The consistency of almond hulls (as purchased) is a continuing issue due to variable levels of contamination of hulls with shells and sticks, which the almond industry is busy trying to address with a cost-effective process. Nevertheless, it is still possible to compare average almond hulls to alfalfa hay nutritionally and fiscally (see table). The results are telling in terms of why hulls have been displacing alfalfa hay.
A big difference between alfalfa hay and almond hulls is that almond hulls have a much lower CP content and a higher proportion that is indigestible. This makes almond hulls a nonplayer in the CP arena. However levels of neutral detergent fiber (NDF) and acid detergent fiber (ADF) in almond hulls compare closely to Premium alfalfa hay, although the in vitro digestibility of the NDF in almond hulls is lower than in Good alfalfa hay.
An apparent disadvantage of almond hulls is its much higher level of lignin. However, this is misleading because much of the lignin is in contaminant shells and sticks, and so it is concentrated where it will have no impact on the digestibility of hulls, which have relatively little lignin. Fat levels do not differ much between alfalfa hay and almond hulls, but hay contains more nutritionally low-value ash.
But almond hulls have a final ace to play — their levels of free sugars are five- to sixfold higher than in alfalfa hay. And sugars are, nutritionally speaking for cows, a big plus because they are essentially 100 percent fermented in the rumen and, more importantly, do not lead to accumulation of lactic acid, which is the main causative acid in rumen acidosis.
Finally, almond hulls look pretty good compared to alfalfa hay when energy (net energy of lactation, NEL) is considered. They sit between the NEL values of Supreme and Premium alfalfa hays. This is key because after all nutrients are balanced in dairy rations, it is the NEL level that determines milk yield. In short, when you move from alfalfa hay to almond hulls in a dairy ration, you trade off CP to gain sugars, which is an energetic “wash.”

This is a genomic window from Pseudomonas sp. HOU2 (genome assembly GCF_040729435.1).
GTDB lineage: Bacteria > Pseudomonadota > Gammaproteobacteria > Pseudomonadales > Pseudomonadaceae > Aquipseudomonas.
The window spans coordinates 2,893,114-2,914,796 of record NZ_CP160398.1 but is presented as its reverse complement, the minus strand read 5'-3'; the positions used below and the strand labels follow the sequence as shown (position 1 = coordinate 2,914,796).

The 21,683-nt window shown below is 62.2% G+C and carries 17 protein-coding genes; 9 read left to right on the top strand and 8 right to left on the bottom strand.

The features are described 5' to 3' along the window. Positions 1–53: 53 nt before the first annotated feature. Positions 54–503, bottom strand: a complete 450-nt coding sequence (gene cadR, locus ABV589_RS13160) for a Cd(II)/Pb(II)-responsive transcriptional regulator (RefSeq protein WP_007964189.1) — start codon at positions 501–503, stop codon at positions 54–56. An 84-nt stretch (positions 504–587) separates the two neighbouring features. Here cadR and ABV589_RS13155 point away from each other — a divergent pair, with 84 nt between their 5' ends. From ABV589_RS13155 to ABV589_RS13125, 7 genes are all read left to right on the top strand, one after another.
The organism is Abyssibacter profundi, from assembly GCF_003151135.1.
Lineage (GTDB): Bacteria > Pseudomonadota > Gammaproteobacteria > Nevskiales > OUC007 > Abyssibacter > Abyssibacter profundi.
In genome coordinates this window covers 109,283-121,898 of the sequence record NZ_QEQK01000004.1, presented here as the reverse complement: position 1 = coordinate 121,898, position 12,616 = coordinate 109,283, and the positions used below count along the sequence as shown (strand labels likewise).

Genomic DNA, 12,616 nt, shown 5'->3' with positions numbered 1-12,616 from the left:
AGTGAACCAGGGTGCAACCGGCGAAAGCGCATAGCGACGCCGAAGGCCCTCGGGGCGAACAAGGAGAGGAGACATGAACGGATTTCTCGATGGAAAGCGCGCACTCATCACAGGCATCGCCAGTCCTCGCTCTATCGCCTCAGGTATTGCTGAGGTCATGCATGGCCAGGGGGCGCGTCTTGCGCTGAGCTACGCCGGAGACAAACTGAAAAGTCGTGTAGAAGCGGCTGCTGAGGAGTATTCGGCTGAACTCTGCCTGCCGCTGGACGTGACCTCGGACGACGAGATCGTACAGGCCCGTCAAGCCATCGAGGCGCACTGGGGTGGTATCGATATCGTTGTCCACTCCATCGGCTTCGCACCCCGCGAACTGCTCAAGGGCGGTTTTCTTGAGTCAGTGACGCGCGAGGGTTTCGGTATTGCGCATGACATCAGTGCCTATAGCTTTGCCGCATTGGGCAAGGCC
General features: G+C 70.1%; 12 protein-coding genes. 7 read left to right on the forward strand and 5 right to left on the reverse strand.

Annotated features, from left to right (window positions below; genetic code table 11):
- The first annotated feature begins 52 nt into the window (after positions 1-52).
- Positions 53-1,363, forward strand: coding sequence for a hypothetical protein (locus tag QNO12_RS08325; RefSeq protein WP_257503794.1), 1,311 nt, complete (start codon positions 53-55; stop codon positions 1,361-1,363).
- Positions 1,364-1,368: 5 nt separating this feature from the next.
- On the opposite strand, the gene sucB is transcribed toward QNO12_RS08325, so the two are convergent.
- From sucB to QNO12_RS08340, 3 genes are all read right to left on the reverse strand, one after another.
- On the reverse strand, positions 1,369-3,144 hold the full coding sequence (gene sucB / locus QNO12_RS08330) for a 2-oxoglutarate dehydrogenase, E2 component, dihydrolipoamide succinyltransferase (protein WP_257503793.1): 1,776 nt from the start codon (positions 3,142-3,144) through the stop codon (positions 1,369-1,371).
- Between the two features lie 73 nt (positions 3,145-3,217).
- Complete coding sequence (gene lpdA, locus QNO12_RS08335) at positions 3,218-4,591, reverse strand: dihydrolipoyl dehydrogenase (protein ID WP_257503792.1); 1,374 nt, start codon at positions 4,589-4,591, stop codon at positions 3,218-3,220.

Importantly, hulls currently trade at about 40 percent of the price for Premium alfalfa hay on a DM basis. This is huge because even though the cost per pound of digestible CP in almond hulls is more than double that of digestible CP in Premium alfalfa hay, the cost per Mcal (megacalorie) of NEL is threefold higher in Premium alfalfa hay versus hulls. All factors considered, it is clear why almond hulls (at least when priced at about 40 percent of Premium alfalfa hay) have been pushing alfalfa hay out of the dairy feed market.
What must alfalfa do?
What must the industry do to thwart this trend?
Define the energy value of alfalfa hay: One of the huge advantages that Western, pure-stand alfalfa hays have relative to all other dairy feeds is a standardized grading system that reduces product variation. This factor plagues many other traded feeds, including almond hulls. The main advantage of the current grading system is that it is based upon the energy value of alfalfa hay, which as noted earlier, is a key nutritional attribute of the main feeds used to create dairy rations.
On the flip side, there are serious problems with the current grading system. It is based upon an obsolete nutritional system (digestible energy, DE); uses an even more obsolete nutritional term (total digestible nutrients, TDN) that is no longer used to formulate dairy rations; is based entirely upon one analyte (ADF), which results in high variation among laboratories in TDN predictions; overvalues hays with high ash contents; may undervalue new reduced-lignin alfalfa hays; is based upon research completed as much as 60 years ago; and, worst of all, uses an equation (Western States Equation) with an obscure origin that cannot be recreated and only appears in one “out of print” leaflet.